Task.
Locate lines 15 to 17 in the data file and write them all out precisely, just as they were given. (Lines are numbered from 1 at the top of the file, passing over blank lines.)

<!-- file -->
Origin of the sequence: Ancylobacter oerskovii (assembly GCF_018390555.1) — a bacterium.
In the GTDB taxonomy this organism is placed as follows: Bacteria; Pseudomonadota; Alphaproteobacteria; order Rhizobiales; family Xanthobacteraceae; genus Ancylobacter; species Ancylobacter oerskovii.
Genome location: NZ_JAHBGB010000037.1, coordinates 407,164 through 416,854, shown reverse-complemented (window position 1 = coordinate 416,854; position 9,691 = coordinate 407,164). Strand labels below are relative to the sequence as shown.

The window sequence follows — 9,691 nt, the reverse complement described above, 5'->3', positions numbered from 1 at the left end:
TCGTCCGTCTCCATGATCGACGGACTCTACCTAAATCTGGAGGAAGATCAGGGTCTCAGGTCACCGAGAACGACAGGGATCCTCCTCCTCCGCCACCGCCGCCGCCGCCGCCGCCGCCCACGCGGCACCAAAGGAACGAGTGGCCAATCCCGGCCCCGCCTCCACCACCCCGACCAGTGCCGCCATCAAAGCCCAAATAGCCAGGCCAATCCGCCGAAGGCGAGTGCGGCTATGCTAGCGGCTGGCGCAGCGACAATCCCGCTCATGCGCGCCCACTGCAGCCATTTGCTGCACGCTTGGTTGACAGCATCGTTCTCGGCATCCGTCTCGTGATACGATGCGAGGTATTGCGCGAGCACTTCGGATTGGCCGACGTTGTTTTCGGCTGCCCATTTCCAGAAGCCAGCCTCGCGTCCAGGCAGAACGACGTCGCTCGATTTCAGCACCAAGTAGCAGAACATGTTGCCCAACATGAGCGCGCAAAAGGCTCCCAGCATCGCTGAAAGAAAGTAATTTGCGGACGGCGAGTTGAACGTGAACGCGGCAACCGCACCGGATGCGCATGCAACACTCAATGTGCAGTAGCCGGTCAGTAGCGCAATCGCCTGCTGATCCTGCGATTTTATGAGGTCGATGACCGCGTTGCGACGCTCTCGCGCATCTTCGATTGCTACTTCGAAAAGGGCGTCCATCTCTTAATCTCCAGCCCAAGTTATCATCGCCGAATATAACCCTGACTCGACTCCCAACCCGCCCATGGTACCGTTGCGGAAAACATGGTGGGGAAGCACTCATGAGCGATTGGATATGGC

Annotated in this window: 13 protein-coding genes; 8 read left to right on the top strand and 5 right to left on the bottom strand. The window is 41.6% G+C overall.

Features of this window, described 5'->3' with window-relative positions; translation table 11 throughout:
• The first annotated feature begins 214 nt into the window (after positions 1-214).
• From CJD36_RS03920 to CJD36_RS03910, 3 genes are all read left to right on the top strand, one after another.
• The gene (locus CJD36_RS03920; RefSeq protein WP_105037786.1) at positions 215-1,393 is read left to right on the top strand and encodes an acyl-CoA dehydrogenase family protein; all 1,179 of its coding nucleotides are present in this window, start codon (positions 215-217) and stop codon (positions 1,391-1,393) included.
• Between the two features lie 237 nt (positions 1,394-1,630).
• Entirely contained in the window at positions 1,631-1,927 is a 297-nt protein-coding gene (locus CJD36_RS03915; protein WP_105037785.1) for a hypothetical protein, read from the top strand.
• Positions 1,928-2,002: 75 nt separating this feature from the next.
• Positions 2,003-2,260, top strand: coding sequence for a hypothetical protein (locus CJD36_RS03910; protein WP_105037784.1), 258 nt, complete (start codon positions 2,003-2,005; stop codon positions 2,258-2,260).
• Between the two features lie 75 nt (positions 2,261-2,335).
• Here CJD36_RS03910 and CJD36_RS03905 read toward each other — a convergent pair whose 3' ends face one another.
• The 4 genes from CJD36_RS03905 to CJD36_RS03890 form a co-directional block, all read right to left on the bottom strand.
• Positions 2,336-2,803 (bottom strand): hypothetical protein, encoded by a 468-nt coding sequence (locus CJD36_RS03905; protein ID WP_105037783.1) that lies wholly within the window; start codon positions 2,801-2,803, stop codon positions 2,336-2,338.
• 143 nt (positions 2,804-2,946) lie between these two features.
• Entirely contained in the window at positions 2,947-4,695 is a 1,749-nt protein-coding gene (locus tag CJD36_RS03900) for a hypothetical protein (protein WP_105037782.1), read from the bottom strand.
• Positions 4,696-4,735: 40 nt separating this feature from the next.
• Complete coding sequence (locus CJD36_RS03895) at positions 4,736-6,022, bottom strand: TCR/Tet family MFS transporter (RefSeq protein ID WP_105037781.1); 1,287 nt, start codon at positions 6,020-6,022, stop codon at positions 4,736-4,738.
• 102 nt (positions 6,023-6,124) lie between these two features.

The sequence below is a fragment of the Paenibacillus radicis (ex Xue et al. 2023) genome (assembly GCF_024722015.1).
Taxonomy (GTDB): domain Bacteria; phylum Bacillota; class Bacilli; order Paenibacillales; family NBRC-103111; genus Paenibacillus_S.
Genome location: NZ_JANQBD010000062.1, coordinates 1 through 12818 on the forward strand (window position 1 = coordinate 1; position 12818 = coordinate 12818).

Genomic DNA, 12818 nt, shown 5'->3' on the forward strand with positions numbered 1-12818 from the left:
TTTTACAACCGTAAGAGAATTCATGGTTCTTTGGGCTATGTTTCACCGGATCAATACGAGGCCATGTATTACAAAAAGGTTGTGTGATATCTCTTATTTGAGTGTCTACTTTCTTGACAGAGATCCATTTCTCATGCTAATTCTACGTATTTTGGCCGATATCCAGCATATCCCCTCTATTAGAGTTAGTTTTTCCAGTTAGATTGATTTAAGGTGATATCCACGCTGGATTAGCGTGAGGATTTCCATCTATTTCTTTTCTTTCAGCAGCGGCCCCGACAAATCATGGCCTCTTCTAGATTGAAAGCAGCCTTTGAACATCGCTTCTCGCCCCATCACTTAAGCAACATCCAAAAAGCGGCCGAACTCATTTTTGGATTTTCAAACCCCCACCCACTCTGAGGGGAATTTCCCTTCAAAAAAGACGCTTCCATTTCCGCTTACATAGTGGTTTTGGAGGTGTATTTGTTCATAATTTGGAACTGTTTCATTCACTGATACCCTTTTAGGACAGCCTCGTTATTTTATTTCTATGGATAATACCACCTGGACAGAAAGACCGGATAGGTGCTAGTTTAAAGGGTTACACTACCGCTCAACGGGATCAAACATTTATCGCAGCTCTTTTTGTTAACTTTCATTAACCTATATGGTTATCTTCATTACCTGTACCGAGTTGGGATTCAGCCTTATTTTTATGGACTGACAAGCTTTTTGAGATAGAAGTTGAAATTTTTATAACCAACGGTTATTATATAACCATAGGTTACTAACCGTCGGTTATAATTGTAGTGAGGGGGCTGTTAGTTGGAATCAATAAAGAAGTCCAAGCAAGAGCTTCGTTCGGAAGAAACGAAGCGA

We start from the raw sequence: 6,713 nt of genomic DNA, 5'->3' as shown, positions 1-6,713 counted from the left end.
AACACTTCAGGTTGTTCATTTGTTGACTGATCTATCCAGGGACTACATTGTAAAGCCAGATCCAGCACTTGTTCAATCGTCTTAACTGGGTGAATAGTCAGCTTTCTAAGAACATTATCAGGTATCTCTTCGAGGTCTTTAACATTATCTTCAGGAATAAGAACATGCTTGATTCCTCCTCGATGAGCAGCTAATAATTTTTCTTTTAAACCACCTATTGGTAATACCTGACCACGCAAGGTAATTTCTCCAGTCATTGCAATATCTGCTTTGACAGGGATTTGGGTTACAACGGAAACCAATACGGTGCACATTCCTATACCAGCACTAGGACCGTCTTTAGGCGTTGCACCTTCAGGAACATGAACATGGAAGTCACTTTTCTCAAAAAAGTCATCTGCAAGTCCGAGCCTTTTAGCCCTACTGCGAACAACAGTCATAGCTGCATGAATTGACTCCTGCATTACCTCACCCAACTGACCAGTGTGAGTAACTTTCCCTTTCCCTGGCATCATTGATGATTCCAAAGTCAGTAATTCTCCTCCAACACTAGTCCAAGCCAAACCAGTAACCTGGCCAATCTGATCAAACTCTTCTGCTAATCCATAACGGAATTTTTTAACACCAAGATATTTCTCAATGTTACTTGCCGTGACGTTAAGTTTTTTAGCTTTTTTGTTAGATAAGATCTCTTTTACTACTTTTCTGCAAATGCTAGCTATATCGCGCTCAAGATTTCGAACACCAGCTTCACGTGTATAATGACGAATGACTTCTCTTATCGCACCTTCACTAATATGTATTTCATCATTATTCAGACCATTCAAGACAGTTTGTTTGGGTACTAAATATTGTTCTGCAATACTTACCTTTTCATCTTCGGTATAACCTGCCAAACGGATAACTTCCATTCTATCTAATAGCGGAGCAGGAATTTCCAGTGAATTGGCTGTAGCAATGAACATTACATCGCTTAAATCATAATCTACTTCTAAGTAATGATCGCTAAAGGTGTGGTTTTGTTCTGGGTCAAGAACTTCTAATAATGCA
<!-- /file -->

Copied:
• Between the two features lie 75 nt (positions 2,261-2,335).
• Here CJD36_RS03910 and CJD36_RS03905 read toward each other — a convergent pair whose 3' ends face one another.
• The 4 genes from CJD36_RS03905 to CJD36_RS03890 form a co-directional block, all read right to left on the bottom strand.